1. heroic dose
A very large quantity of hallucinogenic substance, that, when ingested, results in a powerful and often life-changing trip.
I was at a psytrance festival in Hungary called SUN. I took way to much acid (about 3-5k mcgs or even more), i just drank it like water and gave away all my money and acid (worth about €1k), because i wanted to leave the physical-material realm and only live as spirit.
So i continued to run around butt naked and had the most intense almost never ending trip:
I became a dog; a stone fossil of the last human; i talked with alien life forms; i was a kobold hiding in the shadows; became Jesus, Hitler, a god that juggled with star systems; the last Jew; i experienced being cremated as a Jew inside a German combustion engine; i was a skull collecting mass murderer; i layed in the bushes and became one with Gaia; i flew with the light of a star to infinity in order to colonize it by pure thought; i lived many different past lifes and i experienced why my brother is my brother, because we hated us in an earlier life and i killed him/or he killed me and that’s why we love each other so much in our present lifes… and much more i don’t remember at the moment.
The festival already ended and i wandered into the forrest for 3 days, still tripping hardcore. I only remember fragments of this episode, but i followed some lights until i got back to the area. When i came back I was totally anxious and thought for a couple of days everyone was out to kill me in some sort of ritual.
Then i collected myself for a couple of days with the help of some organizers and workers who gave me food and clothes (because i had nothing left at all, 1500km away from home), helped them collect trash and stuff until i got a lift to the embassy in Budapest from which i called home and got money to get a train ticket back home.
It was heaven and hell and everything beyond.
edit: i just wanted to add, this whole thing was very immature, dumb and dangerous. My feet were bloody open from dacning and walking barefoot. It was so incredible mentally exhausting that i almost got insane. I thought i died and was in everlasting purgatory. For times i just wanted to die and be released. So please don’t get inspired by this, because another person with another mental characteristics could eventually not do this without serious mental or physical consequences or even worse…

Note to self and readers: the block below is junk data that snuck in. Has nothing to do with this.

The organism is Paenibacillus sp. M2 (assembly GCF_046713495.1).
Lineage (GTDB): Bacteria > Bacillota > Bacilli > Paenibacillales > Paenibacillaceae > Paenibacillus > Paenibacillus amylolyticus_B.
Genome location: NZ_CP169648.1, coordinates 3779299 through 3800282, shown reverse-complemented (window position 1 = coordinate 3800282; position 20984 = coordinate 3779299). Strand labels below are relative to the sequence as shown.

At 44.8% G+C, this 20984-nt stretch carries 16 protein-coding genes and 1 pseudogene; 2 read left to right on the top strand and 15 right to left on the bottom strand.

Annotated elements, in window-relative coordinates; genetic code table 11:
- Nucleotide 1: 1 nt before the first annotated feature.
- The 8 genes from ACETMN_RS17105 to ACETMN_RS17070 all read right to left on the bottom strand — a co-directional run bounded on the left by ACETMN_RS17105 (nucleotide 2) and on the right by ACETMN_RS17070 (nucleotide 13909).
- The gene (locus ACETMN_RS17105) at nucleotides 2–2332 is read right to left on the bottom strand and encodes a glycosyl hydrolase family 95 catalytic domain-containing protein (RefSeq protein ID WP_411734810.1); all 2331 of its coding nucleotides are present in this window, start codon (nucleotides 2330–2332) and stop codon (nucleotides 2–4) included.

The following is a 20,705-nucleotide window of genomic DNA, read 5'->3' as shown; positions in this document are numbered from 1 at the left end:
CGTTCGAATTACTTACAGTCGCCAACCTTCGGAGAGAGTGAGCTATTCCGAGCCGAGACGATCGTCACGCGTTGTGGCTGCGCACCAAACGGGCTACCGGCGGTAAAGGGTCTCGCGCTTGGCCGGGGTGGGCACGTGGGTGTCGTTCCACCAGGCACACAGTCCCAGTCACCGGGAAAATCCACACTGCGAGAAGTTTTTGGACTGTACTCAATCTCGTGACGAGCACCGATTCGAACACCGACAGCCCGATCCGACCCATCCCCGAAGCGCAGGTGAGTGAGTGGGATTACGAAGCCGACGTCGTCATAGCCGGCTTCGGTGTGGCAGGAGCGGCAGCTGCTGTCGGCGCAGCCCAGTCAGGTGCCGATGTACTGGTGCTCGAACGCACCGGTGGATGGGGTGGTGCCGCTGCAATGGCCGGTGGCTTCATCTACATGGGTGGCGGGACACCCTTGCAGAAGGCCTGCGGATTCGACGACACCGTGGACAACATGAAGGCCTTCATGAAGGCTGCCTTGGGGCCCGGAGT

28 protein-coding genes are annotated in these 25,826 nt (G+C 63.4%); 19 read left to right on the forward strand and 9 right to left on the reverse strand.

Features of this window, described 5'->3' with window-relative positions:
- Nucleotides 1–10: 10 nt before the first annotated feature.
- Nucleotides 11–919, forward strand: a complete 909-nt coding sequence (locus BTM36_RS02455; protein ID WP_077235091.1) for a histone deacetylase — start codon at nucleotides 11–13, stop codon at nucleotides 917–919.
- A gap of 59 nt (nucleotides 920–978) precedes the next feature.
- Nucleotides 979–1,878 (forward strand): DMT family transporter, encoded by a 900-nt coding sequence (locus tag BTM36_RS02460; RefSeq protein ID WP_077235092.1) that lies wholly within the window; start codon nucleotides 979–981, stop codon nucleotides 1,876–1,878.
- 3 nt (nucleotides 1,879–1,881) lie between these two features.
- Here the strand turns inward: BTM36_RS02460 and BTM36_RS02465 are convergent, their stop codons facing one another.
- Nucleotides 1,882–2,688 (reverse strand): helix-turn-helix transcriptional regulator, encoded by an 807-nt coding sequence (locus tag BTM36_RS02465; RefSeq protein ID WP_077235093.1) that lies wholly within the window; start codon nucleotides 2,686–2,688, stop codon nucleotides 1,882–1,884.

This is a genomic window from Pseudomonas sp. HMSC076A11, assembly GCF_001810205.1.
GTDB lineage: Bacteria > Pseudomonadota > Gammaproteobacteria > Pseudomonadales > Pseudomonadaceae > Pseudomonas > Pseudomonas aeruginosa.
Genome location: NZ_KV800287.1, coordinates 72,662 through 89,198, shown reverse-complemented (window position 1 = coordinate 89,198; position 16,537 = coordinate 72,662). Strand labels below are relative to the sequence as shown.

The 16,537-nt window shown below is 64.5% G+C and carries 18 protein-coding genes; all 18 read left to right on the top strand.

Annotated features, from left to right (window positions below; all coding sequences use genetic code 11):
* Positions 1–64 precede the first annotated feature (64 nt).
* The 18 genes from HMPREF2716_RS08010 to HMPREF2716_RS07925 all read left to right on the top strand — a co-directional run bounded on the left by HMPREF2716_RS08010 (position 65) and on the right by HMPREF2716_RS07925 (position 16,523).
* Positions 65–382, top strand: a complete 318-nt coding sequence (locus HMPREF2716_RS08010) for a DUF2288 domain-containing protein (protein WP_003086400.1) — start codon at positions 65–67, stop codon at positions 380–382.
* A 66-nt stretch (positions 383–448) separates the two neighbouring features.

Setting goals is a fundamental component to long-term success. The basic reason for this is that you can’t get where you are trying to go until you clearly define where that is. Research studies show a direct link between goals and enhanced performance in business. Goals help you focus and allocate your time and resources efficiently, and they can keep you motivated when you feel like giving up.
1. Think about the “big picture.”
Ask yourself some important questions about what you want for your life. The answers to this question can be as general as “I want to be happy,” or “I want to help people,” or “I want to be fit.”
- These general statements can help hone in on the things that really matter to you. Recognizing the things you value will guide your decision-making and keep you focused on your end goals.
- Think of the answers to your “big picture” questions as things you hope to attain 10, 15, or 20 years from now.
2. Break the “big picture” down into smaller and more specific goals
Consider areas of your life that you either want to change or that you feel you would like to develop with time. Begin to ask yourself questions about what you’d like to achieve in each area and how you would like to approach it within a five year timeframe.
- In terms of your career, you may ask yourself what your ideal job is. What steps do you need to take to get that job? What are the roadblocks? Do you need a specific degree or certificate?
- With financial goals, you may want to consider where the money will come from. How much money you will need to live comfortably? What are the best ways to spend or invest money? Do you want a house, new car, or to begin a retirement plan?
- When it comes to family, do you want to have children, and if so, when? Do you want to have biological children, or are you open to adoption or having stepchildren?
- In thinking about romantic goals, you may consider the type of relationship you want (long-term partner, marriage, open-relationship, etc.), and how you will prioritize the time spent with a partner. What are the characteristics of a mate that make them a good fit for you?
- In terms of education, think about what course of study you’d like to pursue. Are you going to school to further you career? What types of courses do you need to complete for advancement at work? Are there alternate ways to enter the career you want, like apprenticeships or internships?
- In thinking about physical goals, consider whether changes need to be made to make you healthy. What can you do to maintain good health into old age? Think about whether there are specific physical challenges you want to meet such as a major mountain climbing expo or a marathon.
For many years I worked in palliative care. My patients were those who had gone home to die. Some incredibly special times were shared. I was with them for the last three to twelve weeks of their lives.
People grow a lot when they are faced with their own mortality. I learnt never to underestimate someone’s capacity for growth. Some changes were phenomenal. Each experienced a variety of emotions, as expected, denial, fear, anger, remorse, more denial and eventually acceptance. Every single patient found their peace before they departed though, every one of them.
When questioned about any regrets they had or anything they would do differently, common themes surfaced again and again. Here are the most common five: